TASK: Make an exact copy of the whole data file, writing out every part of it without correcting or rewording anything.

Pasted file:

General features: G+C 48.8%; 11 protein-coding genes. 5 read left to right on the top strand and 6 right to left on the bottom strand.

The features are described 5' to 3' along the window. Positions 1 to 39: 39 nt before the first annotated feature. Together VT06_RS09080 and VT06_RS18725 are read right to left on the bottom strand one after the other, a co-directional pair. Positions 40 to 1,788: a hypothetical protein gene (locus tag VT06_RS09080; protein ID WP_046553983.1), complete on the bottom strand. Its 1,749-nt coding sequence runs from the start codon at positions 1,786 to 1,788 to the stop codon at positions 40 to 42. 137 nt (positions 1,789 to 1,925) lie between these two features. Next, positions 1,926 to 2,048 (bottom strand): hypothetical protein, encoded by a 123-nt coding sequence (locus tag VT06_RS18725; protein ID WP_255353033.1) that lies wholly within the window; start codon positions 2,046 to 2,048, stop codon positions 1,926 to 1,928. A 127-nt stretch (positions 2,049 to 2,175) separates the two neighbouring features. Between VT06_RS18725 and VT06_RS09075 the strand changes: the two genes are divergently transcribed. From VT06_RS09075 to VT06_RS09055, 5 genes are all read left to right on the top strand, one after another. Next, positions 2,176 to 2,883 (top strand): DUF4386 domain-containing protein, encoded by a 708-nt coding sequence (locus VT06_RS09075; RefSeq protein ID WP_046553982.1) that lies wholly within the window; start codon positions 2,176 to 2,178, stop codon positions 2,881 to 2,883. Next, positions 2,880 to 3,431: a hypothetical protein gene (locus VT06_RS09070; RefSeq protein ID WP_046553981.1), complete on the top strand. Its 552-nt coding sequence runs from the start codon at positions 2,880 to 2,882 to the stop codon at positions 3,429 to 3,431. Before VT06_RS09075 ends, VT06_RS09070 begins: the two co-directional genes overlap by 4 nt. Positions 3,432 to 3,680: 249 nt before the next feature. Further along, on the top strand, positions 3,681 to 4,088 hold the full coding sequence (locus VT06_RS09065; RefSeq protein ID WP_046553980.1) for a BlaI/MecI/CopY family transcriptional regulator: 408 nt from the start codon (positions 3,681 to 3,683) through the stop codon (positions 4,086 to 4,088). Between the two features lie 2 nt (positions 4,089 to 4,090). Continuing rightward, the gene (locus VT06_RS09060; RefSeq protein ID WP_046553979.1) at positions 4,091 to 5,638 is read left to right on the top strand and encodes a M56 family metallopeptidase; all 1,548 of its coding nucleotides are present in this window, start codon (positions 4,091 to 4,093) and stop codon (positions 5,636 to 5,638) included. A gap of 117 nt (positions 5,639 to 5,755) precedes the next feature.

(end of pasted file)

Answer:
General features: G+C 48.8%; 11 protein-coding genes. 5 read left to right on the top strand and 6 right to left on the bottom strand.

The features are described 5' to 3' along the window. Positions 1 to 39: 39 nt before the first annotated feature. Together VT06_RS09080 and VT06_RS18725 are read right to left on the bottom strand one after the other, a co-directional pair. Positions 40 to 1,788: a hypothetical protein gene (locus tag VT06_RS09080; protein ID WP_046553983.1), complete on the bottom strand. Its 1,749-nt coding sequence runs from the start codon at positions 1,786 to 1,788 to the stop codon at positions 40 to 42. 137 nt (positions 1,789 to 1,925) lie between these two features. Next, positions 1,926 to 2,048 (bottom strand): hypothetical protein, encoded by a 123-nt coding sequence (locus tag VT06_RS18725; protein ID WP_255353033.1) that lies wholly within the window; start codon positions 2,046 to 2,048, stop codon positions 1,926 to 1,928. A 127-nt stretch (positions 2,049 to 2,175) separates the two neighbouring features. Between VT06_RS18725 and VT06_RS09075 the strand changes: the two genes are divergently transcribed. From VT06_RS09075 to VT06_RS09055, 5 genes are all read left to right on the top strand, one after another. Next, positions 2,176 to 2,883 (top strand): DUF4386 domain-containing protein, encoded by a 708-nt coding sequence (locus VT06_RS09075; RefSeq protein ID WP_046553982.1) that lies wholly within the window; start codon positions 2,176 to 2,178, stop codon positions 2,881 to 2,883. Next, positions 2,880 to 3,431: a hypothetical protein gene (locus VT06_RS09070; RefSeq protein ID WP_046553981.1), complete on the top strand. Its 552-nt coding sequence runs from the start codon at positions 2,880 to 2,882 to the stop codon at positions 3,429 to 3,431. Before VT06_RS09075 ends, VT06_RS09070 begins: the two co-directional genes overlap by 4 nt. Positions 3,432 to 3,680: 249 nt before the next feature. Further along, on the top strand, positions 3,681 to 4,088 hold the full coding sequence (locus VT06_RS09065; RefSeq protein ID WP_046553980.1) for a BlaI/MecI/CopY family transcriptional regulator: 408 nt from the start codon (positions 3,681 to 3,683) through the stop codon (positions 4,086 to 4,088). Between the two features lie 2 nt (positions 4,089 to 4,090). Continuing rightward, the gene (locus VT06_RS09060; RefSeq protein ID WP_046553979.1) at positions 4,091 to 5,638 is read left to right on the top strand and encodes a M56 family metallopeptidase; all 1,548 of its coding nucleotides are present in this window, start codon (positions 4,091 to 4,093) and stop codon (positions 5,636 to 5,638) included. A gap of 117 nt (positions 5,639 to 5,755) precedes the next feature.